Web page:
I knew very little of Greek mythology before I read these books.  Not only is it very interesting to learn about these mythological creatures and gods, but it's also cool to compare them to the one God.  On top of that, fanfiction is a *great start to honing your creative writing skills.    

*Yes, I know that some fanfiction is really bad, but as I said, it's a good start, meaning that eventually, you should probably move on to something else.

Simple Math - Pen & Paper Roleplaying Games

Dungeons and Dragons as well as many other P&P games have gotten a bad reputation, but really, all those dice rolls and modifiers and such are really useful for teaching you how to make quick calculations.  Besides that, it's fun.  

Alien Slaying Skills - Dead Space

Just kidding.  Mostly.

What creative methods would you use to teach important skills? 

Monday, July 1, 2013

Summer Bucket List Update

July is upon us already, and I only managed to post twice during the whole of June.  I'll try to be better  this month, I promise!  I'm playing The Elder Scrolls IV: Oblivion right now, which I'd like to talk about sometime, and I'm sure other ideas will pop up.  To start, I'd like to take a look at how I'm doing on my summer bucket list.  

Date With Dad: This didn't work out quite as I had planned, but it was still a great time nonetheless.  We had dessert at White Box Pies first (because life is uncertain), then went to Red Robin for dinner.  They're one of the few burger places nearby that offers gluten-free buns.  Yum.

Read Outside: I did this the other day.  For some reason, I especially love reading Cathy Marie Hake's novels outdoors.  I don't know why, but it just fits somehow.  

Go Hiking: I went with my brother, sister-in-law and a friend to Centennial Trail, where we kind of made our own path.  We also saw a little crawdad in the river by the trail.  We named him Miguel.  

Iced Tea with a Friend: I had a nice cup of iced tea with my mom and a few of her friends.  This is definitely an item that will have to be completed more than once, though.  You know, just for good measure.  

Portal 2 Co-op: I finally finished the standard courses with my cousin.  I'll probably play it again with another friend, because it was just that fun.  

Bubble Tea: I had the Thai flavor this time.  I think every new flavor I try instantly becomes my favorite.

I Love Lucy Marathon: It's official: I have watched every single episode of I Love Lucy at least once.  No kidding, this was a life goal for me.  

White Box Pies: As I said above, I've been there once so far.

Flower Hair Clips: I'm not sure they'll become a common part of my wardrobe, but they are really cute.

Pedicure: I've had one so far, but I'm thinking another might be in order before the season is out.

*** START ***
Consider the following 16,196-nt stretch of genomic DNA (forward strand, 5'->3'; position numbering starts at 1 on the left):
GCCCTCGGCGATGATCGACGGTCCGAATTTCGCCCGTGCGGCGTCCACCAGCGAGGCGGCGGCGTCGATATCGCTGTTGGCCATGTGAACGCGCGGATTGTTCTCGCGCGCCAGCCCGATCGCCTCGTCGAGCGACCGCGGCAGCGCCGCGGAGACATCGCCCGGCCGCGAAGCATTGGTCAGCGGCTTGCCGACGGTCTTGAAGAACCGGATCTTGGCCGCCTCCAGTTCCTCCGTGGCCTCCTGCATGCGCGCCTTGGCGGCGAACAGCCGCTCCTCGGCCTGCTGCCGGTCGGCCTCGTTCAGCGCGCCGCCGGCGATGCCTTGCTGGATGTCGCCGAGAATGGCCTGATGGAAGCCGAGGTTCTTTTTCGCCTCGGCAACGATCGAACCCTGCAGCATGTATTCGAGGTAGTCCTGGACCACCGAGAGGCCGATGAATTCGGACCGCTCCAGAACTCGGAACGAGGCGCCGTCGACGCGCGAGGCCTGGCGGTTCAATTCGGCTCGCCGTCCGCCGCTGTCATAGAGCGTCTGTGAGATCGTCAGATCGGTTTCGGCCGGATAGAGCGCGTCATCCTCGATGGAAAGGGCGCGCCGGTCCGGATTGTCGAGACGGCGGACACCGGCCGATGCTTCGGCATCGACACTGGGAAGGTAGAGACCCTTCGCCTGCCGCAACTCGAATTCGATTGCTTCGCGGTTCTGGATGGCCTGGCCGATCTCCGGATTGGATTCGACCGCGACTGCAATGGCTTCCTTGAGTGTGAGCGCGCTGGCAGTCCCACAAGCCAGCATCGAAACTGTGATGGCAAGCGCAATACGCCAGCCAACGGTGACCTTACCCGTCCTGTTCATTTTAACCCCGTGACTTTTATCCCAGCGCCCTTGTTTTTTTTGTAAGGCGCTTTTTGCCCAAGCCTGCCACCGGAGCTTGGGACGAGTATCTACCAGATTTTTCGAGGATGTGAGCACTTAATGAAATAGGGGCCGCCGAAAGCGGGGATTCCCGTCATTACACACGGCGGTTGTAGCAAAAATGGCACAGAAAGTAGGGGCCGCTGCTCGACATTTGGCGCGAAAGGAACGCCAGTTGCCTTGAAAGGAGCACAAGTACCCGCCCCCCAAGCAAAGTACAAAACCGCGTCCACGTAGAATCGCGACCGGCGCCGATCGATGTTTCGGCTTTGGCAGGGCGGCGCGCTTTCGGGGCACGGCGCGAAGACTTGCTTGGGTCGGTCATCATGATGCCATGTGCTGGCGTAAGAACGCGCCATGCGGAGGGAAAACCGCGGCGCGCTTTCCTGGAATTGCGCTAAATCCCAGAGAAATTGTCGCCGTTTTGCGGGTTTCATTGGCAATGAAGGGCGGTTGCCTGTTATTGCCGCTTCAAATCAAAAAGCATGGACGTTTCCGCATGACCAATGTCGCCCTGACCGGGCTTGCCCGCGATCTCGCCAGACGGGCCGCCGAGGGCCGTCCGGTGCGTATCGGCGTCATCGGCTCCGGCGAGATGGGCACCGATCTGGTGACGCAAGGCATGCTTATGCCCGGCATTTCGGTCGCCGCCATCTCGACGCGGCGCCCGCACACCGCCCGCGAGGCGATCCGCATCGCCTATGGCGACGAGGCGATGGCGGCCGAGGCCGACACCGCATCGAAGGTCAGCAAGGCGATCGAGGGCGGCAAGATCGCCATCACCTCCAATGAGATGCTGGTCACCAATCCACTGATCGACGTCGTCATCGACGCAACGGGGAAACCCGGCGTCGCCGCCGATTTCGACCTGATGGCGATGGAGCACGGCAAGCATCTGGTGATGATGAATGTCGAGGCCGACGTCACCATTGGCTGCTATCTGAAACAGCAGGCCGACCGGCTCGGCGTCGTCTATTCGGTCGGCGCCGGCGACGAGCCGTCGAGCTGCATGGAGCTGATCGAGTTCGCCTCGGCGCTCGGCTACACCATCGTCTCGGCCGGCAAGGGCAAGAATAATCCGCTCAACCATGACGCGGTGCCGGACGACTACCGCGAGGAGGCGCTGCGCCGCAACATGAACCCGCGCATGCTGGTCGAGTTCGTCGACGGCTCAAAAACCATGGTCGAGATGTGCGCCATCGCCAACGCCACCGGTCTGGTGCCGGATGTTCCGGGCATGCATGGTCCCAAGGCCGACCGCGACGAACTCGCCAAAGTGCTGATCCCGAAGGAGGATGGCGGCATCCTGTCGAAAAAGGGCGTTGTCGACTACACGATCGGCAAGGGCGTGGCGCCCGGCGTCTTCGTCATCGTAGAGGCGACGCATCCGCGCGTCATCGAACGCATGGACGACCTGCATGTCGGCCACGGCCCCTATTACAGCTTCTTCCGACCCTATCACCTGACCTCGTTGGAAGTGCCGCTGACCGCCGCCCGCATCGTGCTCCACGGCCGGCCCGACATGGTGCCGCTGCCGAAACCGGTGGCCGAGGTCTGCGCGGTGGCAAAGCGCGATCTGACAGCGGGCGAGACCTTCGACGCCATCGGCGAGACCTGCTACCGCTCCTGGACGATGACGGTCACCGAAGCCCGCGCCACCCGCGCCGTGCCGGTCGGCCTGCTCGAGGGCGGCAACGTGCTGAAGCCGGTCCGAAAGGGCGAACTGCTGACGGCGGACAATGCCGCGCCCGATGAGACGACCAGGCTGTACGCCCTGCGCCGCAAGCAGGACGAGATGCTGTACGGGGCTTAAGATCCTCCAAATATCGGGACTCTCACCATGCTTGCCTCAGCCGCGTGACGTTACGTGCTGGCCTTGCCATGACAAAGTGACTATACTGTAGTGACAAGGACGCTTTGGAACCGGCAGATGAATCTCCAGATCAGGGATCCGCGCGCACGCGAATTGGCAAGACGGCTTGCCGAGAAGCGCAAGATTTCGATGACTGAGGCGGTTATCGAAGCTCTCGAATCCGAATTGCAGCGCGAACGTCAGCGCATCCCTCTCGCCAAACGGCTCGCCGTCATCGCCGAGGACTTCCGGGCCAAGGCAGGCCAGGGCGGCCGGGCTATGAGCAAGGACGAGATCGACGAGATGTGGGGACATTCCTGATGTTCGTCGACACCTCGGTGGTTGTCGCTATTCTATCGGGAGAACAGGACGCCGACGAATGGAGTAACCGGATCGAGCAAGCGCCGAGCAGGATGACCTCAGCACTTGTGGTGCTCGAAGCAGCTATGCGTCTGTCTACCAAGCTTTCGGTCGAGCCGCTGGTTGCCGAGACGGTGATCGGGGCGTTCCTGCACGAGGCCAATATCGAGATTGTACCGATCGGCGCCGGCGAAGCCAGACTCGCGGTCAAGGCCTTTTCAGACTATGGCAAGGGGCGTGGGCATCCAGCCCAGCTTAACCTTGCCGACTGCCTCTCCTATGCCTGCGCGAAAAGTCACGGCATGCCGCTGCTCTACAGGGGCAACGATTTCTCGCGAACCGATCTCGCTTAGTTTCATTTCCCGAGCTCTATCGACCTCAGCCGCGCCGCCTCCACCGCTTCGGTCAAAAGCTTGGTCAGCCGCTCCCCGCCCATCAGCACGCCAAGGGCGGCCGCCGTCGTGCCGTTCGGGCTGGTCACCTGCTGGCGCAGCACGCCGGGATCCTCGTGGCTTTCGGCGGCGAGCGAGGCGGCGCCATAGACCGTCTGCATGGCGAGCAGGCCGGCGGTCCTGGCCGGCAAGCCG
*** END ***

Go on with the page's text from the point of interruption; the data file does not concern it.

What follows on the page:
Read a Jules Verne Novel: I read Journey to the Center of the Earth, which I loved.  I'll definitely be adding it to my collection and checking out more of his work.

Visit The Buggy Barn: This was a fun outing with my mom, but didn't quite interest me as much as I had hoped.  I'm sorry, but I'm just not crafty enough to work with fabric well.

Evening Walk:  Walked for a while near my house, watched the sunset, and listened to this lovely song.

Drive With the Windows Down: This is kinda fun, but I'll admit that I prefer air conditioning.

Thursday, June 27, 2013

Review: Myst


Myst is an interesting game in that it kind of throws you into the middle of things without much fanfare or explanation.  There's a short intro video, then BAM!, you're in the game.  In some ways, this gives you a lot of freedom, as your player character could really be anybody.  You could be playing Batman, for all you know.  It also lets you discover things slowly instead of being hit over the head with the setting.  Did I like this interesting execution?  Let's find out.


As I said, there's not much of a story to Myst... when you start out.  You're transported to the Isle of Myst through a book and you have to try and discover its mysteries with little to no instruction.  "Why am I doing this?"  I thought quite a bit while playing this game.  The answer was always: "I don't really know, but it's kinda fun."  

Through your explorations of the isle, you come across two very interesting books.  In them are little screens that two brothers speak to you from.  The brother in the red book, Sirrus, says that he's been wrongfully imprisoned and begs you to find red pages in your journeys to set him free.  Achenar, the brother in the blue book, also claims that he doesn't deserve to be trapped and wants you to bring the blue pages to him.  It's an interesting mechanic that forces you to decide which one of these guys you're going to trust even though, at first, you know nothing about them.  

The end of the story?  I won't spoil it, but I have to complain that it was terribly anti-climactic.  Perhaps the next Myst game remedies this a bit, but on its own, the ending gave no closure.


Gameplay in Myst is a familiar thing if you've played any Nancy Drew adventure games.  First person, click to move, interact with the environment and all that good stuff.  Unlike Nancy Drew, however, there's no inventory at all in Myst, meaning that every puzzle is environment based.  This isn't necessarily a bad thing, but I did kind of get tired seeing a blue/red page in the cursor for such a long period of time.  I was always afraid that I was going to lose it somehow.  

Now, a word about the puzzles.  Obviously, they're a huge part of the game, but for me, they were often too difficult.  A note to game developers: if you have to put in an in-game hint/solution system, like the one in Myst, it's a hint that the puzzles are too obscure.  Sure, there were some things that I figured out just fine on my own, but some were just ridiculous. You'll have to take lots of notes to solve these puzzles, as well as keeping an open ear.  A surprising amount of puzzles were sound-based, which was interesting, if not always well executed.